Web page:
By Eddie Smyth
After taking three days to get from Worcestershire to Killarney, via Dublin, Westport and Kilrush I now have three more days in the company of my good friend Denis who runs the biker website www.roadtrooper.com, with the promise of riding some of the most glorious touring roads you could hope to imagine anywhere in Europe, let alone Ireland itself.
Ireland – The bit in the middle (2016)
With a sharp eye on the weather each morning we chose to take our chances on a different ride around each of the peninsulas within our reach. As I had already driven along the Dingle peninsula back when Pontius was only part of the ground crew it was agreed that we would head that way only if the weather held each day to encourage a longer run. The plan would include the Ring of Beara, The Ring of Kerry and a jaunt over the Cork and Kerry Mountains. But it’s not just the peninsulas that grab your attention, the roads around Killarney and towards Kenmare have their own special appeal. Several of these roads are little known and almost resemble cycle tracks through some valleys and up into narrow gorges that could scrape both sides of your crash helmet. It’s going to be an amazing three days.
Tuesday – The Beara Peninsula
The fuel station was located at the very start of our journey. Denis, filled his BMW GS800 and grabbed a filled wrap and some water and I followed suit. Then as we headed out of town I was happy to follow suit for the rest of the day. We rode out in mild sunshine, skirting Lough Leane, through Muckross and up towards Moll’s Gap. Already the views suggesting this would be a day for keeping the camera handy and the side stand well oiled, for regular use.
First stop was the layby at the crest of Moll’s Gap.
There’s a café here too. The road up to this point is Italian Alps in miniature. I can’t wait to try it going down. We rode on to Kenmare and over the bridge, continuing onto the N71 that leads to Glengarriff. The road was quiet, mildly twisty yet afforded a few passing places to allow momentum to be maintained. My first experience of Denis’s tour guide knowledge came into play around halfway along this 20 mile stretch. We took a left along one of those narrow, unmarked roads that can’t decide whether it’s off-roading or a farm track with grass and gravel strewn down the middle. Blind bends, pot holes to remind you to lift you bottom off the seat sharpish and humps the size of links course bunkers to roll over.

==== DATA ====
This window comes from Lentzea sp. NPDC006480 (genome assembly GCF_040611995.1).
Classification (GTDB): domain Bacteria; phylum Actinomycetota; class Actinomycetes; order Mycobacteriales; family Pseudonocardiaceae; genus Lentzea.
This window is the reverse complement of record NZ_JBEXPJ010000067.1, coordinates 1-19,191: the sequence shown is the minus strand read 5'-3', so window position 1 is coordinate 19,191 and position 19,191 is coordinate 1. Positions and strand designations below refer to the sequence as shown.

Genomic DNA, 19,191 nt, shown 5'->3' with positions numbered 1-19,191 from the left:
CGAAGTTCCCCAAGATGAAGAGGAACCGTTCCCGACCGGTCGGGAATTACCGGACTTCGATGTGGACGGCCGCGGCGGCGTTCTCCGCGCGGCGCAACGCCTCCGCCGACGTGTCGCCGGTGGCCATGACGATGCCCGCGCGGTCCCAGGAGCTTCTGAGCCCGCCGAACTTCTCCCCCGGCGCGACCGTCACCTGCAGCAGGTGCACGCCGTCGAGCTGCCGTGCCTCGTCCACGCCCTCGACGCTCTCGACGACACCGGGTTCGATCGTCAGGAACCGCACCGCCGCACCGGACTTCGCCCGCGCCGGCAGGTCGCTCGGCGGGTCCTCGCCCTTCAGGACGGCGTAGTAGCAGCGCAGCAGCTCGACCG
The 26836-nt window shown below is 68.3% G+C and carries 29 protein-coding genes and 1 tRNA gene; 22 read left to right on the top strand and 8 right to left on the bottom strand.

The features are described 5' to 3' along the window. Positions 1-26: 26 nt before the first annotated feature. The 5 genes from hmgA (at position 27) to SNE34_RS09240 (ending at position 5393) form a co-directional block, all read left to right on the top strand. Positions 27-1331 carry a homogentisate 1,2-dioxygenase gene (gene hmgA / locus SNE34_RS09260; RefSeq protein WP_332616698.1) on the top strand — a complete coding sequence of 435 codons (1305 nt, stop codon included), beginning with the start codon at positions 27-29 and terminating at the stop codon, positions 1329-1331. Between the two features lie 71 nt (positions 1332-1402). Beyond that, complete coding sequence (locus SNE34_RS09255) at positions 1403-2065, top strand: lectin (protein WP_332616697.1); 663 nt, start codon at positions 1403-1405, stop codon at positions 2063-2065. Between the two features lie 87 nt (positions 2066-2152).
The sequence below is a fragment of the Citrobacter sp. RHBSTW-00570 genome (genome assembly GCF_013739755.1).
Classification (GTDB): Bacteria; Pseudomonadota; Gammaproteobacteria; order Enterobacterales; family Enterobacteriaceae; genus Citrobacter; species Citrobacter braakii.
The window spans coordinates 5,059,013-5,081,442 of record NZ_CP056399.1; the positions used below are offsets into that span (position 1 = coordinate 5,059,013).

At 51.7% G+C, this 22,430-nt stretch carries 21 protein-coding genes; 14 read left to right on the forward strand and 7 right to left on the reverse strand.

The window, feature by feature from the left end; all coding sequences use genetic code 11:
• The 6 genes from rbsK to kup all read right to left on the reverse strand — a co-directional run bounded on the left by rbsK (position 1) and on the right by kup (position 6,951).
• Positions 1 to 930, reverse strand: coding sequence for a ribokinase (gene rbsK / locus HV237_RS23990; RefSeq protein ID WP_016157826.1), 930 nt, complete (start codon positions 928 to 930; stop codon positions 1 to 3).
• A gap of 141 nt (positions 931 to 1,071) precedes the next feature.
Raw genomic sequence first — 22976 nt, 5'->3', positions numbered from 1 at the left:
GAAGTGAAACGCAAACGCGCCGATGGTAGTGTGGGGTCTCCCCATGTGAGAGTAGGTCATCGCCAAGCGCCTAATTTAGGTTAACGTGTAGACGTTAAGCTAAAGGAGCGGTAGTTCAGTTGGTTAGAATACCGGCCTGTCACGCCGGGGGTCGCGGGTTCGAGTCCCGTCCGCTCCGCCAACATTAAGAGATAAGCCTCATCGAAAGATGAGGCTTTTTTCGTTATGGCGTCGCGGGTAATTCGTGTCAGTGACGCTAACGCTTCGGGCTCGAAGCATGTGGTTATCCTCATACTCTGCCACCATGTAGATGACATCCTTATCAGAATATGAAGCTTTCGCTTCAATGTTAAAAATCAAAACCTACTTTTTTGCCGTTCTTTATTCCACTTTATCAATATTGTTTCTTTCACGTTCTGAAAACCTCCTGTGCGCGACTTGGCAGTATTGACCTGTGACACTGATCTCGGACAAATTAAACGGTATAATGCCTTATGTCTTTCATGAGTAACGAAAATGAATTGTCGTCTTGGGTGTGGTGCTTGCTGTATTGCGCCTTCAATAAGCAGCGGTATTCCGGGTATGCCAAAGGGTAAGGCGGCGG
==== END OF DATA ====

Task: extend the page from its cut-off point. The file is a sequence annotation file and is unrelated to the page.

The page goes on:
We crunched along, standing on the pegs at times, and even grass tracked a little into a wide valley surrounded by hills, with no sign of habitation unless you really looked hard. We parked up and took a walk up a sheep track to a circle of standing stones with a depression in the earth in the middle that looked like it could have been a Neolithic foot spa.
We chatted a while with a couple who were touring in their car. The scenery was far more interesting. In the distance, too far to walk to in motorbike boots, was a waterfall coming straight off the mountain top.
Despite the blandness of all the views we have to push on. We have barely covered 40 miles this morning. Back onto the N71 we crossed from Kerry into Cork territory to Adrigole which meant taking the R572. We turned right at this point cleaving our path across the Caha Mountains, hairpins and nothing but scenery all around us until we reached Lauragh and left towards Collorus. The scenery didn’t stop, it just rolled out all around us in a never ending scroll across our visors. The sea was to our left when we reached Adrigole, now it was on our right.As we traveled from scenic point, to village, to layby, we kept spotting the marker posts depicting the W.A.W. route.
High cliff faces, craggy edges and short, nippy straights kept us entertained, smiling and focused, all around the bottom end of the Beara peninsula and back up the R572 to Castletownbere. Somewhere unmarked became our second excursion into narrow strip tarmac. Inland, up and over the (or between) the peaks, of the Caha Mountains.We arrived back at Moll’s Gap where Denis took a left then stopped to ask if I wanted to end the day with a ride through the Black Valley. This sort of leading question is like blind man’s bluff. It’s like being offered the chef’s surprise in a Pyongyang restaurant. Am I in for great enchantment or gastro enteritis?
It’s more than a road through a valley, a gorge, a few open stretches where hairpin bends come at you when you least expect them. It’s a naturally formed 3D, surreal simulator type of awesome road riding that runs for about 15 miles. You barely have time to let the clutch out before you are pulling your fingers back for another gear to cope with the changes.
It was a fantastic run that takes you all the way down to The Gap of Dunloe where tourists gather to hike, cycle or ride in gypsy horse drawn carts. This route has to be experienced. I can’t describe it. Maybe this should have been written by Hemmingway.
We got home around late tea time. Not a drop of rain and not a squeak of complaint, apart from a bit of saddle soreness. I think we did the day proud. After a dinner of superb homemade Irish stew we walked into Killarney and where I could try another whiskey and some of the well-respected local beer.